'Virtual reality' to aid police in Deepcut case

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The Independent Online

Detectives investigating the deaths of four soldiers at Deepcut barracks in Surrey will reconstruct their last movements using sophisticated "virtual reality" computer software.

Detectives investigating the deaths of four soldiers at Deepcut barracks in Surrey will reconstruct their last movements using sophisticated "virtual reality" computer software.

The hi-tech exercise will be based on evidence from nearly 600 witness statements.

A forensic psychologist is also being called in by Surrey police to draw up profiles of the dead soldiers. All died from gunshot wounds at the barracks in the past seven years.

The Ministry of Defence has been accused of a cover up over their deaths.

This week the families of Privates James Collinson, Geoff Gray, Cheryl James and Sean Benton will lobby MPs at the House of Commons and demand a public inquiry.

Military police believe the soldiers committed suicide but their families say they may have been murdered. Firearms experts have cast doubt on evidence that their wounds were self-inflicted.

Last week it was announced that police would handle investigations into military deaths in cases where there was insufficient evidence of suicide.

This follows accusations by the families of the Deepcut soldiers that the police have been too quick to accept assumptions by Army officials that all four killed themselves.

Senior police have refused to comment on reports that they have already drawn up a list of suspects, but they confirmed that murder was one possibility being considered, as well as accidental death and suicide.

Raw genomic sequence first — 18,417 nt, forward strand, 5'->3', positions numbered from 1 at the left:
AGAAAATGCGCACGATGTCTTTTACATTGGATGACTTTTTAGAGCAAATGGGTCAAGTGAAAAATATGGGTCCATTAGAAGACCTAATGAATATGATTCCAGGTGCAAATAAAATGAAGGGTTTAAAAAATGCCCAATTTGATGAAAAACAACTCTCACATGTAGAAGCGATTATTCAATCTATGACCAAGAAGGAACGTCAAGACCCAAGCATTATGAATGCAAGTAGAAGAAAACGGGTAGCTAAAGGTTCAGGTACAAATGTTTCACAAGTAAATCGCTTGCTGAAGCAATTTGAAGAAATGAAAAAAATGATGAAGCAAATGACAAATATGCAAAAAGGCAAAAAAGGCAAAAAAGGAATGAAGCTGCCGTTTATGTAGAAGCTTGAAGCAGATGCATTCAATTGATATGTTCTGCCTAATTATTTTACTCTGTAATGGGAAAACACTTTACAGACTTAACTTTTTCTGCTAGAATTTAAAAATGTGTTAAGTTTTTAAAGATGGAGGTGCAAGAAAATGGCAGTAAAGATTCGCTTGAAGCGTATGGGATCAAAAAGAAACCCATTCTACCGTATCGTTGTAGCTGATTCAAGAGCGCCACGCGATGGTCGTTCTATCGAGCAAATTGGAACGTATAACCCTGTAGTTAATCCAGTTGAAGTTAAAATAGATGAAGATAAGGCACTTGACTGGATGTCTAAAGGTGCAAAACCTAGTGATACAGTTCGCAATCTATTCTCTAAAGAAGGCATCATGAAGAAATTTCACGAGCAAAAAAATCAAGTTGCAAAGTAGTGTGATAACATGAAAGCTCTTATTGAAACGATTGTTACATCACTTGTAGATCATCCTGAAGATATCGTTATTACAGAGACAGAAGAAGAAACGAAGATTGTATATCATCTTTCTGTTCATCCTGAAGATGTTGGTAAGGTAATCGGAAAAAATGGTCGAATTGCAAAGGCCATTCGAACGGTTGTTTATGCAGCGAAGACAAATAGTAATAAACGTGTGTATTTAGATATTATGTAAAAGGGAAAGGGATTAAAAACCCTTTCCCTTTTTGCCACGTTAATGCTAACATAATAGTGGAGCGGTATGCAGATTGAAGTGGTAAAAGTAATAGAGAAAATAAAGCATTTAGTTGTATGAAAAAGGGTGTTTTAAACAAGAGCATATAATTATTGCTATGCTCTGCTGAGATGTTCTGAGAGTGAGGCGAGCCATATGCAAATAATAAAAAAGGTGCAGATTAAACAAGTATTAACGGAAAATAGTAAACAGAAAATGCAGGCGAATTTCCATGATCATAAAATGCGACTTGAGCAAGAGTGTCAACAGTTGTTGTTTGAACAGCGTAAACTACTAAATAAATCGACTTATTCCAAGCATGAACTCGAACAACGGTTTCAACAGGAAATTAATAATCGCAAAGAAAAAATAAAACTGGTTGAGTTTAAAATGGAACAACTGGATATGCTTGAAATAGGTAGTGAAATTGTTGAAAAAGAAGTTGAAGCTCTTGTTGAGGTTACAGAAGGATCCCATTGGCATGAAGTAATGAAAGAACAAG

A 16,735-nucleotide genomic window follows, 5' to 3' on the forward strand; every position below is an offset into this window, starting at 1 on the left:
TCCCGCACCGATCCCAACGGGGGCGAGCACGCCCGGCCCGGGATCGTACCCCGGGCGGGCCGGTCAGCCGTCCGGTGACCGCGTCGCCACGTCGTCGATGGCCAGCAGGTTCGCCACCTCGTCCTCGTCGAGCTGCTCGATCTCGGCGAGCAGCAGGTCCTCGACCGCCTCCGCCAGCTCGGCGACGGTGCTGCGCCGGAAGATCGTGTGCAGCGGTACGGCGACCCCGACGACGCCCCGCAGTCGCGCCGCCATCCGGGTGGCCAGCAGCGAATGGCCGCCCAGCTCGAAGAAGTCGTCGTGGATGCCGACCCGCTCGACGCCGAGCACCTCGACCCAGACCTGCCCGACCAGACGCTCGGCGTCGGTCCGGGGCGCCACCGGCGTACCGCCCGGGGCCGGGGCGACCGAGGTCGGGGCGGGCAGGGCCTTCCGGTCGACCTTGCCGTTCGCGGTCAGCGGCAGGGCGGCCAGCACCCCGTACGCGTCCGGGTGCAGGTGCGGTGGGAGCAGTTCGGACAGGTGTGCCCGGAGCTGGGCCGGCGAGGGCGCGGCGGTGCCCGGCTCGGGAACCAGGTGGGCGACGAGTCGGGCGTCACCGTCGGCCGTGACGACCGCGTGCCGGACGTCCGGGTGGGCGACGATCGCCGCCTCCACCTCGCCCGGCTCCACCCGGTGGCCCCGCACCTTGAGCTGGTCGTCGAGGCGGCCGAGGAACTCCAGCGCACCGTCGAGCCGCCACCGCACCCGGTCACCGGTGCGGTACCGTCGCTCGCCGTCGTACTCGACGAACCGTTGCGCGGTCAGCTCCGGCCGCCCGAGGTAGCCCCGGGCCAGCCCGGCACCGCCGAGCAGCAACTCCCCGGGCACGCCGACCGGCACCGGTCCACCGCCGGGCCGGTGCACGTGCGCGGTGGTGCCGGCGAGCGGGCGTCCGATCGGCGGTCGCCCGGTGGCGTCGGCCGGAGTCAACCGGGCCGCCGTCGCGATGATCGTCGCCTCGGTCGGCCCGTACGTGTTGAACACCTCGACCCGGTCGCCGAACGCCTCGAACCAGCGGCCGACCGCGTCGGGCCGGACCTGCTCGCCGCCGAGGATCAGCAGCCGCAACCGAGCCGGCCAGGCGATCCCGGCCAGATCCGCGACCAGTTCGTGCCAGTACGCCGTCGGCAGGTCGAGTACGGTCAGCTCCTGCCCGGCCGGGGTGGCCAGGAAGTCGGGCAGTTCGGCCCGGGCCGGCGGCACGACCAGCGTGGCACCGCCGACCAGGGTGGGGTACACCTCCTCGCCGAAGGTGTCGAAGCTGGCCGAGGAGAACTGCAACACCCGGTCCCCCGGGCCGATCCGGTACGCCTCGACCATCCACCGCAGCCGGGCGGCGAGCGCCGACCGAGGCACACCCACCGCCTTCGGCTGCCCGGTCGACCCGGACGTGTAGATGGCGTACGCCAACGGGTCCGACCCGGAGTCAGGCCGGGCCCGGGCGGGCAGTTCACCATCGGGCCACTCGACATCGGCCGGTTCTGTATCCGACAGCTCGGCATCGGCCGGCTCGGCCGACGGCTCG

Virtual reconstruction is just one of the new methods being used by the police investigating the Deepcut deaths. The technique has already been used in high-profile cases including the murder of the black teenager Stephen Lawrence.

A three-dimensional computer graphic will be used to represent the dead soldiers and the individual images moved around to plot their last movements. This will help police to weed out conflicting evidence from witnesses and generate new lines of inquiry.

Detective Chief Superintendent Craig Denholm of Surrey police said that some details, such as undergrowth at the barracks, had changed over the past seven years but virtual reconstruction was a vital tool in the investigation.

"We know people have been giving us differing accounts of what happened and what we read on paper we can't always imagine in 3D," he said."

The deaths of the young soldiers have raised questions about the culture of the Army. Their families have said that bullying, as well as verbal and sexual harassment, was rife at the barracks.

Girish Thanki, the solicitor representing the relatives, has said the cases highlight the need for reform of an oppressive and backward culture.

Mr Denholm said he appreciated that some witnesses might be concerned about coming forward, but that any information would be treated in the strictest confidence. "This is very much a live investigation," he said.